The parable contained in TODAY’S GOSPEL [LUKE 16: 1 - 13] is, at first reading, difficult to understand. In fact, Jesus himself, without any prompting or questioning, comments on his...
‐ The Centre for Justice & Crime Prevention
We have become so desensitised to violence that we no longer utter an outcry when we read about the latest violent incidents in our schools. In many areas it is common for learners to carry among their books, knives, guns and other weapons – almost as if these have become their new educational tools.
In a recent roundtable discussion on school violence in South Africa, the Centre for Justice and Crime Prevention (CJCP) presented the results of its second National School Violence Study. This briefing paper will highlight some of the discussion points.
2. The Extent of the Problem
The CJCP’s study points to a disturbing fact: most of the incidents of violence in schools are perpetrated by the learners themselves. This runs contrary to the popular belief that it is most often outsiders – such as gangsters or tsotsis – who enter school premises and commit acts of violence. And this finding has been corroborated by the University of South Africa’s school violence study:
“…they [schools] actually perpetrate the violence themselves or reproduce it by their failure to act, rather than have it imposed upon them from the outside.”
However, this does not mean that schools, and learners, can be seen in isolation from their surrounding social realities. Schools are to a large extent influenced by the community in which they are located, and often reflect the prevalence of violence within the wider community. A majority of the learners who had experienced violence at school said that crime was rife in their community and/or that they had witnessed a fight in their neighbourhood.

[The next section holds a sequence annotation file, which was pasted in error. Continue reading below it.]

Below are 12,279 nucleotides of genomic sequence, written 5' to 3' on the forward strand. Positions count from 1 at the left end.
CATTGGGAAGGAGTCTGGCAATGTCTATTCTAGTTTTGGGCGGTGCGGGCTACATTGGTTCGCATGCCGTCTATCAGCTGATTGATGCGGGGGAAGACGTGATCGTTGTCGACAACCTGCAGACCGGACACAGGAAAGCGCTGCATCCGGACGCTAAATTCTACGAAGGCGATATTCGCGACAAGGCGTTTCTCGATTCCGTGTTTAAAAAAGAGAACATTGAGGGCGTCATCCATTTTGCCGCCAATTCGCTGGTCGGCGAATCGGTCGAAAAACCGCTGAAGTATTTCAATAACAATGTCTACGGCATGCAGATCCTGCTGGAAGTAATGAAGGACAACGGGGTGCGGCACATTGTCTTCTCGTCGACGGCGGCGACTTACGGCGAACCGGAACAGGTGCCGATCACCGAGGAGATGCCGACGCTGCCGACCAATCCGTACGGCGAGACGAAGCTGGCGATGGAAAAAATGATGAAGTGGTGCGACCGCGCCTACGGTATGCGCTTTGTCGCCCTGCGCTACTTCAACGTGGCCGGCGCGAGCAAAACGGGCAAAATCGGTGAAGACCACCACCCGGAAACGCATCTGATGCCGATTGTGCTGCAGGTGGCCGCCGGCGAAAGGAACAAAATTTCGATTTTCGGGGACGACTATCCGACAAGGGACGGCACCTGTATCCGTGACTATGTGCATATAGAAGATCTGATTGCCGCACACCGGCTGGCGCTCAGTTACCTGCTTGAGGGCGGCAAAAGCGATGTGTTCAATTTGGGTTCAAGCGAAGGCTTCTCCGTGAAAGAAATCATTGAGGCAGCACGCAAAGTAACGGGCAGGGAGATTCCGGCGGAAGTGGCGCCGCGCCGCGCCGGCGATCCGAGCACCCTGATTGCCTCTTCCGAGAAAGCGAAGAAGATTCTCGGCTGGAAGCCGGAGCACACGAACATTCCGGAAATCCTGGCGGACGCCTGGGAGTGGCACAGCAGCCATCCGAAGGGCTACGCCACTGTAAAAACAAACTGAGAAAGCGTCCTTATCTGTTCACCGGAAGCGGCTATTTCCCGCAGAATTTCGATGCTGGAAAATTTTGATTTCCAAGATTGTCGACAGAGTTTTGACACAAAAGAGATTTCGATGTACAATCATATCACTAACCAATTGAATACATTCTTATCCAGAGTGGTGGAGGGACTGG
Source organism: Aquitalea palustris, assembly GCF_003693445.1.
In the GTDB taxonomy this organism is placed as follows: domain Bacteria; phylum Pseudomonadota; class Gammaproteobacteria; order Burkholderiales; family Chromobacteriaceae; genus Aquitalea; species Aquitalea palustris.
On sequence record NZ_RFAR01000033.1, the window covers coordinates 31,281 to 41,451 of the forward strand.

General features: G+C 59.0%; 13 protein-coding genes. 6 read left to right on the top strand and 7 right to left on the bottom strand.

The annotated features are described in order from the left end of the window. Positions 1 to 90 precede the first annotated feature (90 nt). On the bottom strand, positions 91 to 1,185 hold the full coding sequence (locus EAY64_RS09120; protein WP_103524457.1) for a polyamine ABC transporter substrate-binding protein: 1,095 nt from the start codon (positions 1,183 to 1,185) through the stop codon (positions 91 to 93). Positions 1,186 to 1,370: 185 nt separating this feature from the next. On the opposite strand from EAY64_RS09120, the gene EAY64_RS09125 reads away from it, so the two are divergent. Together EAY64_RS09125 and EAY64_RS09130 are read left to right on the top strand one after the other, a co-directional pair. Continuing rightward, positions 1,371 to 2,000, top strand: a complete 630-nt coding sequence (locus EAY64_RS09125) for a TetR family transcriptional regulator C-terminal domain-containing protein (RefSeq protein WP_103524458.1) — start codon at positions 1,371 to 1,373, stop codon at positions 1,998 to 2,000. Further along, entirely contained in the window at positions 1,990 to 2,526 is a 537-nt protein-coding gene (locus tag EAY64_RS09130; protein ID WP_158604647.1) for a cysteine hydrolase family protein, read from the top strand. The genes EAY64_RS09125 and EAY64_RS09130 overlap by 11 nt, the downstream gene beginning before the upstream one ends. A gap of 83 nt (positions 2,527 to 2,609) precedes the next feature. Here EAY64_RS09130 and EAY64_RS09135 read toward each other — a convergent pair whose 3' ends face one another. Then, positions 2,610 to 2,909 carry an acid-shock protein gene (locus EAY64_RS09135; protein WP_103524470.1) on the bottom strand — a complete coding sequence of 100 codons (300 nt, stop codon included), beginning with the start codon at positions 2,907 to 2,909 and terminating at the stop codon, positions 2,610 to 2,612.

The CJCP study gathered information from 5 939 learners, 121 principals and 239 teachers from secondary schools across all 9 provinces. It is also important to note that 19.9% of the schools sampled were located in metropolitan areas; 22.8% were in urban areas and over half (57.3%) were in rural areas. Of the learners sampled, 12.2% had been threatened with violence by someone at school; 6.3% had been assaulted; 4.7% had been sexually assaulted or raped; and 4.5% had been robbed at school.
The study also indicated that provincial location was a significant predictor of school violence. The Free State had the highest percentage of violent victimisation (30.4%), with the Western Cape (28.7%) and Limpopo (25.2%) following. On the other hand, the Northern Cape (11.2%) showed the highest number of sexual assaults.
3. What Lies Behind It?
As mentioned above, school communities reflect what happens in the broader community. How the community is organised, environmental factors such as family instability and unemployment, levels of criminality, and levels of substance abuse, are all factors that contribute to how learners behave. For example, the CJCP study revealed a strong correlation between the general level of crime in a province and the level of violence in schools in that province. Thus, the Free State had the highest overall levels of crime and also the highest levels of school violence across all crime types.